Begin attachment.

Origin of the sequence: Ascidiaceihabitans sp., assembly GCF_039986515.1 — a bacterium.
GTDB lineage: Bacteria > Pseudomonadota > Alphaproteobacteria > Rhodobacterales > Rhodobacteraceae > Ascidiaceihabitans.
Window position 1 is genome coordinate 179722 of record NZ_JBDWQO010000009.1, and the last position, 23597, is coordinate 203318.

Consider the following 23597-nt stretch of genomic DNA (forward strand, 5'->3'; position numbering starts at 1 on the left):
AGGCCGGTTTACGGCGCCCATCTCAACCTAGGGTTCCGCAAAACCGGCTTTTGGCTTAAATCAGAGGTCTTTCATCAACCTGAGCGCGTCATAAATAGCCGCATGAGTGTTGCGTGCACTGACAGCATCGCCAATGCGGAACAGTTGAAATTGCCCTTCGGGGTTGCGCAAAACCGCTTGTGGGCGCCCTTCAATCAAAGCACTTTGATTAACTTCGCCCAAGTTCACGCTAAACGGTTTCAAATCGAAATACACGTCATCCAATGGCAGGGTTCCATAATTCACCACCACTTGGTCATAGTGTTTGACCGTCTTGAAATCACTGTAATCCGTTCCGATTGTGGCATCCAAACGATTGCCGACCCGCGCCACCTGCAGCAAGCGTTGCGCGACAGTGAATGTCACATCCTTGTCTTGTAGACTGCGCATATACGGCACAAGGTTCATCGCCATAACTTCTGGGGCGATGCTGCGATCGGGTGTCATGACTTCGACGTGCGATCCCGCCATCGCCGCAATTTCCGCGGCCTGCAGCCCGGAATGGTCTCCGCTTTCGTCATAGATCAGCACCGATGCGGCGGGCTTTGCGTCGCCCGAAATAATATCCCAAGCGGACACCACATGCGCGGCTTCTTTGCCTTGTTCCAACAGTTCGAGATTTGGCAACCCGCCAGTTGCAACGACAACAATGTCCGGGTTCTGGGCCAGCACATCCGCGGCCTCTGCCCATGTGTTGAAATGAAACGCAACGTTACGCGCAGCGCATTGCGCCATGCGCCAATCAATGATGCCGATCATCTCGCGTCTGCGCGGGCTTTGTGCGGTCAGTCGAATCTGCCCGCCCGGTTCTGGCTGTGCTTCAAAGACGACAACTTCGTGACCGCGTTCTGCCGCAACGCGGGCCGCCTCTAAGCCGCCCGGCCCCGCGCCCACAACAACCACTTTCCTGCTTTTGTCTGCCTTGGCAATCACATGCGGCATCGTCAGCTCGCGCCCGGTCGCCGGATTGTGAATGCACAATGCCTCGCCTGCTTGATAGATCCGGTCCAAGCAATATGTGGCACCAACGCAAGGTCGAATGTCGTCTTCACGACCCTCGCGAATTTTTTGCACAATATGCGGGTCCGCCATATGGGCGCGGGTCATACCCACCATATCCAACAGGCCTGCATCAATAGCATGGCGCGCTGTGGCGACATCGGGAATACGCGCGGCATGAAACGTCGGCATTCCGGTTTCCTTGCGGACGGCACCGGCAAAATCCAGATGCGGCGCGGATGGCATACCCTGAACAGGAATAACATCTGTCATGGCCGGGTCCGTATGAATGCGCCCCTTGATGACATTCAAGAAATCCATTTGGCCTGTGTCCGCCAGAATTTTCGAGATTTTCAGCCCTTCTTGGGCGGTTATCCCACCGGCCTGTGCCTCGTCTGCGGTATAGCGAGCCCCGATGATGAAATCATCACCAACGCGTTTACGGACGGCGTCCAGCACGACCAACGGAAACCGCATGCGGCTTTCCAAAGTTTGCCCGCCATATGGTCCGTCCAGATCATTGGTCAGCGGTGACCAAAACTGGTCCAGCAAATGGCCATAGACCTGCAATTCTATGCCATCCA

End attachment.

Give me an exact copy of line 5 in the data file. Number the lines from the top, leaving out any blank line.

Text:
AGGCCGGTTTACGGCGCCCATCTCAACCTAGGGTTCCGCAAAACCGGCTTTTGGCTTAAATCAGAGGTCTTTCATCAACCTGAGCGCGTCATAAATAGCCGCATGAGTGTTGCGTGCACTGACAGCATCGCCAATGCGGAACAGTTGAAATTGCCCTTCGGGGTTGCGCAAAACCGCTTGTGGGCGCCCTTCAATCAAAGCACTTTGATTAACTTCGCCCAAGTTCACGCTAAACGGTTTCAAATCGAAATACACGTCATCCAATGGCAGGGTTCCATAATTCACCACCACTTGGTCATAGTGTTTGACCGTCTTGAAATCACTGTAATCCGTTCCGATTGTGGCATCCAAACGATTGCCGACCCGCGCCACCTGCAGCAAGCGTTGCGCGACAGTGAATGTCACATCCTTGTCTTGTAGACTGCGCATATACGGCACAAGGTTCATCGCCATAACTTCTGGGGCGATGCTGCGATCGGGTGTCATGACTTCGACGTGCGATCCCGCCATCGCCGCAATTTCCGCGGCCTGCAGCCCGGAATGGTCTCCGCTTTCGTCATAGATCAGCACCGATGCGGCGGGCTTTGCGTCGCCCGAAATAATATCCCAAGCGGACACCACATGCGCGGCTTCTTTGCCTTGTTCCAACAGTTCGAGATTTGGCAACCCGCCAGTTGCAACGACAACAATGTCCGGGTTCTGGGCCAGCACATCCGCGGCCTCTGCCCATGTGTTGAAATGAAACGCAACGTTACGCGCAGCGCATTGCGCCATGCGCCAATCAATGATGCCGATCATCTCGCGTCTGCGCGGGCTTTGTGCGGTCAGTCGAATCTGCCCGCCCGGTTCTGGCTGTGCTTCAAAGACGACAACTTCGTGACCGCGTTCTGCCGCAACGCGGGCCGCCTCTAAGCCGCCCGGCCCCGCGCCCACAACAACCACTTTCCTGCTTTTGTCTGCCTTGGCAATCACATGCGGCATCGTCAGCTCGCGCCCGGTCGCCGGATTGTGAATGCACAATGCCTCGCCTGCTTGATAGATCCGGTCCAAGCAATATGTGGCACCAACGCAAGGTCGAATGTCGTCTTCACGACCCTCGCGAATTTTTTGCACAATATGCGGGTCCGCCATATGGGCGCGGGTCATACCCACCATATCCAACAGGCCTGCATCAATAGCATGGCGCGCTGTGGCGACATCGGGAATACGCGCGGCATGAAACGTCGGCATTCCGGTTTCCTTGCGGACGGCACCGGCAAAATCCAGATGCGGCGCGGATGGCATACCCTGAACAGGAATAACATCTGTCATGGCCGGGTCCGTATGAATGCGCCCCTTGATGACATTCAAGAAATCCATTTGGCCTGTGTCCGCCAGAATTTTCGAGATTTTCAGCCCTTCTTGGGCGGTTATCCCACCGGCCTGTGCCTCGTCTGCGGTATAGCGAGCCCCGATGATGAAATCATCACCAACGCGTTTACGGACGGCGTCCAGCACGACCAACGGAAACCGCATGCGGCTTTCCAAAGTTTGCCCGCCATATGGTCCGTCCAGATCATTGGTCAGCGGTGACCAAAACTGGTCCAGCAAATGGCCATAGACCTGCAATTCTATGCCATCCA